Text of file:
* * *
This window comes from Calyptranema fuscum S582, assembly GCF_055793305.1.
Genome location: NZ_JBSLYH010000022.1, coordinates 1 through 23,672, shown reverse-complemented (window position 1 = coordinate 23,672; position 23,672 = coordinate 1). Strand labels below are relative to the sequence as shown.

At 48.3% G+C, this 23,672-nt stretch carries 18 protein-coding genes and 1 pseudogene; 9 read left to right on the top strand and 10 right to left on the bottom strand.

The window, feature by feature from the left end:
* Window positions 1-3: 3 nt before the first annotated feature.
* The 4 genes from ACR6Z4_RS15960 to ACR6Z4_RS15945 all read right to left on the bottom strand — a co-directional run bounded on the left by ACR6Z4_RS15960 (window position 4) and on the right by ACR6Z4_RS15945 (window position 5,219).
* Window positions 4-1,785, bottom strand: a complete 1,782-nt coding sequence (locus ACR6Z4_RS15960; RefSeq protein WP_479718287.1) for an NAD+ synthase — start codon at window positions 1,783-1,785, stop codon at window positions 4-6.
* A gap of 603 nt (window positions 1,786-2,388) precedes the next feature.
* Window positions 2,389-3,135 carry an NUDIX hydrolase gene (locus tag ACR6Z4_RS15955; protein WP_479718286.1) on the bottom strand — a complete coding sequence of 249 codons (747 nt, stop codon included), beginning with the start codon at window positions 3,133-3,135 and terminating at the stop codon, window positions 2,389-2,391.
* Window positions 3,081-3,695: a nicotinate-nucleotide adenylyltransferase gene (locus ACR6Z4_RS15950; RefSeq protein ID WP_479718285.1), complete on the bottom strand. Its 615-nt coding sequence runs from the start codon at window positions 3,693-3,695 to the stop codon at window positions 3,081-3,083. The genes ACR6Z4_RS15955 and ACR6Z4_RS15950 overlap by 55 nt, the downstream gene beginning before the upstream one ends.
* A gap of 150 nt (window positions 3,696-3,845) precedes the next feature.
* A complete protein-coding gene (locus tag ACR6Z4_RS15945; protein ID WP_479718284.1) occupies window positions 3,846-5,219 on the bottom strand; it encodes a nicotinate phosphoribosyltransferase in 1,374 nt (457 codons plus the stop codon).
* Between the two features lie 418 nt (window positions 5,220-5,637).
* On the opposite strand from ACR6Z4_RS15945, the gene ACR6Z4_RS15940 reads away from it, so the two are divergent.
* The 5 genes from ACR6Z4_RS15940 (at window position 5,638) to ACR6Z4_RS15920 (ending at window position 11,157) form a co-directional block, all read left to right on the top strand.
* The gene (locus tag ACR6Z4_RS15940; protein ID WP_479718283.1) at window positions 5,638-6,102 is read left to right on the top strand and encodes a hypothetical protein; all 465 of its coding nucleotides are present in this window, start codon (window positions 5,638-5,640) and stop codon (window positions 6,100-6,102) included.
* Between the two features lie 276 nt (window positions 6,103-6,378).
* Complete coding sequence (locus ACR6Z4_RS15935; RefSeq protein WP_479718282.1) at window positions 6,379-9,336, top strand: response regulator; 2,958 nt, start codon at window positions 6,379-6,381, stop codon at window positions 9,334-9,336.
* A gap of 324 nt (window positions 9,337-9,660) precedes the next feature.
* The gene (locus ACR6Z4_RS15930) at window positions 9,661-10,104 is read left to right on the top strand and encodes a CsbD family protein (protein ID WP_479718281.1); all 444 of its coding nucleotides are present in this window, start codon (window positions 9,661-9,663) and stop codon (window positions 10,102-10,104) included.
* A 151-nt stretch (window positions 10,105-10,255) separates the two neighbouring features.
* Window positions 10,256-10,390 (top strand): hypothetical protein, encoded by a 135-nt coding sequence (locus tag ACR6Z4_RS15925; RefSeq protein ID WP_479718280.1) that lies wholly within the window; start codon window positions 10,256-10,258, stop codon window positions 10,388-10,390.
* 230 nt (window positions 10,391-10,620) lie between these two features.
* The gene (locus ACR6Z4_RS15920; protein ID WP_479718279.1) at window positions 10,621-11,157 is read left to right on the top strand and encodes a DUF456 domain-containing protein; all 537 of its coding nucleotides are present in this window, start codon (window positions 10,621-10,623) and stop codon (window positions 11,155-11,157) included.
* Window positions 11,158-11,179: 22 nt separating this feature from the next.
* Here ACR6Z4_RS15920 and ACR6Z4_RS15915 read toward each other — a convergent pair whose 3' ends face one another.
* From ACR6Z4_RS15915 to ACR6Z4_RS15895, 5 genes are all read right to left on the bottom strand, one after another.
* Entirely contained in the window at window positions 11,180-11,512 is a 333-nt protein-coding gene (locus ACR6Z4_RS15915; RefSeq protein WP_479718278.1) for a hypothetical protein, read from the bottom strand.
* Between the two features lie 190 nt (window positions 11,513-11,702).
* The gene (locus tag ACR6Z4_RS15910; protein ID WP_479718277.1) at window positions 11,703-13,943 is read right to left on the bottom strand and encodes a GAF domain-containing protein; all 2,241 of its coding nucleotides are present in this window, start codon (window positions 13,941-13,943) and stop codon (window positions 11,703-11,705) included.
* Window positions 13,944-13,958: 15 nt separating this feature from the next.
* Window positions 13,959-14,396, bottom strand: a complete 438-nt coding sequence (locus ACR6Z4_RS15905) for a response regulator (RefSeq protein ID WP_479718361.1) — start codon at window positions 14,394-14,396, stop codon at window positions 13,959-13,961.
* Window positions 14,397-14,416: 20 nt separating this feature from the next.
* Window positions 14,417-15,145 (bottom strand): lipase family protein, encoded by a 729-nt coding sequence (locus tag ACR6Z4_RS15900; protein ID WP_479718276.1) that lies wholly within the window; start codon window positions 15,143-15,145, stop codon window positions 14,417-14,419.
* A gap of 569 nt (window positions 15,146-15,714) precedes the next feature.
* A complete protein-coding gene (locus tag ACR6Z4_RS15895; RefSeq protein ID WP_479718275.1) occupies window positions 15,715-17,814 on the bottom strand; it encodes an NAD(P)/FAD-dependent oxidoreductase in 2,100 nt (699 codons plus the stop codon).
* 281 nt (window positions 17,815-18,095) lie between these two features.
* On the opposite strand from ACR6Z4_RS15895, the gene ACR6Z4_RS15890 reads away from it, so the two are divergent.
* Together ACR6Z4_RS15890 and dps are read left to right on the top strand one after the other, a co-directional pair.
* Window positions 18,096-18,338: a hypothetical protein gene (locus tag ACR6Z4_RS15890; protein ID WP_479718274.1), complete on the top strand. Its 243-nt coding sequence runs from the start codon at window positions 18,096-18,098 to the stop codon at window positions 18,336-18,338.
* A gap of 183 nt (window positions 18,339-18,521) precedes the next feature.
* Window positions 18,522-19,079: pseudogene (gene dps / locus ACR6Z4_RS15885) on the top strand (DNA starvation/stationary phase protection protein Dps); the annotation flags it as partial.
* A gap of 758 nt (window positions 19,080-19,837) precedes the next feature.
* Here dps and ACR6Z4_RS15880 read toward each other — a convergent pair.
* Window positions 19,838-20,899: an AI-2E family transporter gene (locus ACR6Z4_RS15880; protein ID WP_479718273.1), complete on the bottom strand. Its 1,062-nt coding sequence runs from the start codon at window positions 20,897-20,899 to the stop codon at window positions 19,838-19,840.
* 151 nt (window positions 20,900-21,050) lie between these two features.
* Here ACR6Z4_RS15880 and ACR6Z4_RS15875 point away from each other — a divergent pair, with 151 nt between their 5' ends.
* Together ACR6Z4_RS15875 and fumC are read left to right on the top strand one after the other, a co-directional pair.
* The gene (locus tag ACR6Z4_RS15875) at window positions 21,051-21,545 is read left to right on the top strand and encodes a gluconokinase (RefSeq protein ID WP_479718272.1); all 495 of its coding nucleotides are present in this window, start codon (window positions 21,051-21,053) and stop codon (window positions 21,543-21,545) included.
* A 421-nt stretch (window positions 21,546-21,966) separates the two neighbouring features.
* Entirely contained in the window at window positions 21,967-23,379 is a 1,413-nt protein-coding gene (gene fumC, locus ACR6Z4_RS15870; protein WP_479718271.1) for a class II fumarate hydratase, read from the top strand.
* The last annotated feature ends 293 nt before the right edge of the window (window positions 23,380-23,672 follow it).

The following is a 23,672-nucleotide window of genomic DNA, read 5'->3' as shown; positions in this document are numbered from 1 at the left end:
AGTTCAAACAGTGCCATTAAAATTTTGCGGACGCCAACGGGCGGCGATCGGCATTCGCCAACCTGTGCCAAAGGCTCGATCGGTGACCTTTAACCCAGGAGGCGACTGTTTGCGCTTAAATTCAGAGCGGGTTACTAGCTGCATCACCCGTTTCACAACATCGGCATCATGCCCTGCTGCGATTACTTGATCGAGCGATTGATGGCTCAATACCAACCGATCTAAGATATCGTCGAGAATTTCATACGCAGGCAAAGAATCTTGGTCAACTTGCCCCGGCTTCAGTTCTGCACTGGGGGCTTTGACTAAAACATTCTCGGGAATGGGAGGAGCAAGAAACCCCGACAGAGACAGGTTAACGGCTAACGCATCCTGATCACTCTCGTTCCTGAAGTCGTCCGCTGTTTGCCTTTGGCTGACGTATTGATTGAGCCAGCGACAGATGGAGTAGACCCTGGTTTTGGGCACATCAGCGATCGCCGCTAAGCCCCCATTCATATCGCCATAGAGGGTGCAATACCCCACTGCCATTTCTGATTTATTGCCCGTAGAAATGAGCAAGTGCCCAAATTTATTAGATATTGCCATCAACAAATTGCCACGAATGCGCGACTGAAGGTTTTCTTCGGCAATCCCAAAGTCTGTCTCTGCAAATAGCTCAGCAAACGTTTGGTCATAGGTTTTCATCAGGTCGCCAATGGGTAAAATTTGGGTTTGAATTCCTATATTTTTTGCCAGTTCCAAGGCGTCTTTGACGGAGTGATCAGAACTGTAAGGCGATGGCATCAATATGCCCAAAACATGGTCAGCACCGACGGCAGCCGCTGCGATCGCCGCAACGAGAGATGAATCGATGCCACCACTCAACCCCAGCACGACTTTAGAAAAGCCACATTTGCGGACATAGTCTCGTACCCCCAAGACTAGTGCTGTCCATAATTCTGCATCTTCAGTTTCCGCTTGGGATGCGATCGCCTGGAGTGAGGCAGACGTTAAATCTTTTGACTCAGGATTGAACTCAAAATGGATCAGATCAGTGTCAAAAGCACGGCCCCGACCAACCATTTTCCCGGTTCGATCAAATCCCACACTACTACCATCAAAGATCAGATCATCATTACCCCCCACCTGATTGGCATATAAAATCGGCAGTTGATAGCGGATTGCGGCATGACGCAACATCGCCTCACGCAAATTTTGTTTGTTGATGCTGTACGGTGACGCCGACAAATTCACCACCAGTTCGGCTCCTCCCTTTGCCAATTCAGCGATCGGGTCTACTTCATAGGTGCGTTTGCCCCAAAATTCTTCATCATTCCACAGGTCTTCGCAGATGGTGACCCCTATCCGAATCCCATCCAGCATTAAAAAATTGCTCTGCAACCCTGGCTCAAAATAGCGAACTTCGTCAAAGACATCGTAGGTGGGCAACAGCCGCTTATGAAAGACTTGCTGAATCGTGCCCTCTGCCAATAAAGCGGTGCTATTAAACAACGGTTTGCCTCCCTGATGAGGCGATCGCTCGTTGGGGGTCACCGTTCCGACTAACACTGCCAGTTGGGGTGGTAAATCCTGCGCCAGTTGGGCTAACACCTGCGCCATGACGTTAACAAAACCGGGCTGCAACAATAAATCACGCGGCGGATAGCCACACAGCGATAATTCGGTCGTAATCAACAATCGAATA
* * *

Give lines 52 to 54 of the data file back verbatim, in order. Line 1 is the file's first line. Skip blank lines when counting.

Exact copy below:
* The last annotated feature ends 293 nt before the right edge of the window (window positions 23,380-23,672 follow it).

The following is a 23,672-nucleotide window of genomic DNA, read 5'->3' as shown; positions in this document are numbered from 1 at the left end:
AGTTCAAACAGTGCCATTAAAATTTTGCGGACGCCAACGGGCGGCGATCGGCATTCGCCAACCTGTGCCAAAGGCTCGATCGGTGACCTTTAACCCAGGAGGCGACTGTTTGCGCTTAAATTCAGAGCGGGTTACTAGCTGCATCACCCGTTTCACAACATCGGCATCATGCCCTGCTGCGATTACTTGATCGAGCGATTGATGGCTCAATACCAACCGATCTAAGATATCGTCGAGAATTTCATACGCAGGCAAAGAATCTTGGTCAACTTGCCCCGGCTTCAGTTCTGCACTGGGGGCTTTGACTAAAACATTCTCGGGAATGGGAGGAGCAAGAAACCCCGACAGAGACAGGTTAACGGCTAACGCATCCTGATCACTCTCGTTCCTGAAGTCGTCCGCTGTTTGCCTTTGGCTGACGTATTGATTGAGCCAGCGACAGATGGAGTAGACCCTGGTTTTGGGCACATCAGCGATCGCCGCTAAGCCCCCATTCATATCGCCATAGAGGGTGCAATACCCCACTGCCATTTCTGATTTATTGCCCGTAGAAATGAGCAAGTGCCCAAATTTATTAGATATTGCCATCAACAAATTGCCACGAATGCGCGACTGAAGGTTTTCTTCGGCAATCCCAAAGTCTGTCTCTGCAAATAGCTCAGCAAACGTTTGGTCATAGGTTTTCATCAGGTCGCCAATGGGTAAAATTTGGGTTTGAATTCCTATATTTTTTGCCAGTTCCAAGGCGTCTTTGACGGAGTGATCAGAACTGTAAGGCGATGGCATCAATATGCCCAAAACATGGTCAGCACCGACGGCAGCCGCTGCGATCGCCGCAACGAGAGATGAATCGATGCCACCACTCAACCCCAGCACGACTTTAGAAAAGCCACATTTGCGGACATAGTCTCGTACCCCCAAGACTAGTGCTGTCCATAATTCTGCATCTTCAGTTTCCGCTTGGGATGCGATCGCCTGGAGTGAGGCAGACGTTAAATCTTTTGACTCAGGATTGAACTCAAAATGGATCAGATCAGTGTCAAAAGCACGGCCCCGACCAACCATTTTCCCGGTTCGATCAAATCCCACACTACTACCATCAAAGATCAGATCATCATTACCCCCCACCTGATTGGCATATAAAATCGGCAGTTGATAGCGGATTGCGGCATGACGCAACATCGCCTCACGCAAATTTTGTTTGTTGATGCTGTACGGTGACGCCGACAAATTCACCACCAGTTCGGCTCCTCCCTTTGCCAATTCAGCGATCGGGTCTACTTCATAGGTGCGTTTGCCCCAAAATTCTTCATCATTCCACAGGTCTTCGCAGATGGTGACCCCTATCCGAATCCCATCCAGCATTAAAAAATTGCTCTGCAACCCTGGCTCAAAATAGCGAACTTCGTCAAAGACATCGTAGGTGGGCAACAGCCGCTTATGAAAGACTTGCTGAATCGTGCCCTCTGCCAATAAAGCGGTGCTATTAAACAACGGTTTGCCTCCCTGATGAGGCGATCGCTCGTTGGGGGTCACCGTTCCGACTAACACTGCCAGTTGGGGTGGTAAATCCTGCGCCAGTTGGGCTAACACCTGCGCCATGACGTTAACAAAACCGGGCTGCAACAATAAATCACGCGGCGGATAGCCACACAGCGATAATTCGGTCGTAATCAACAATCGAATA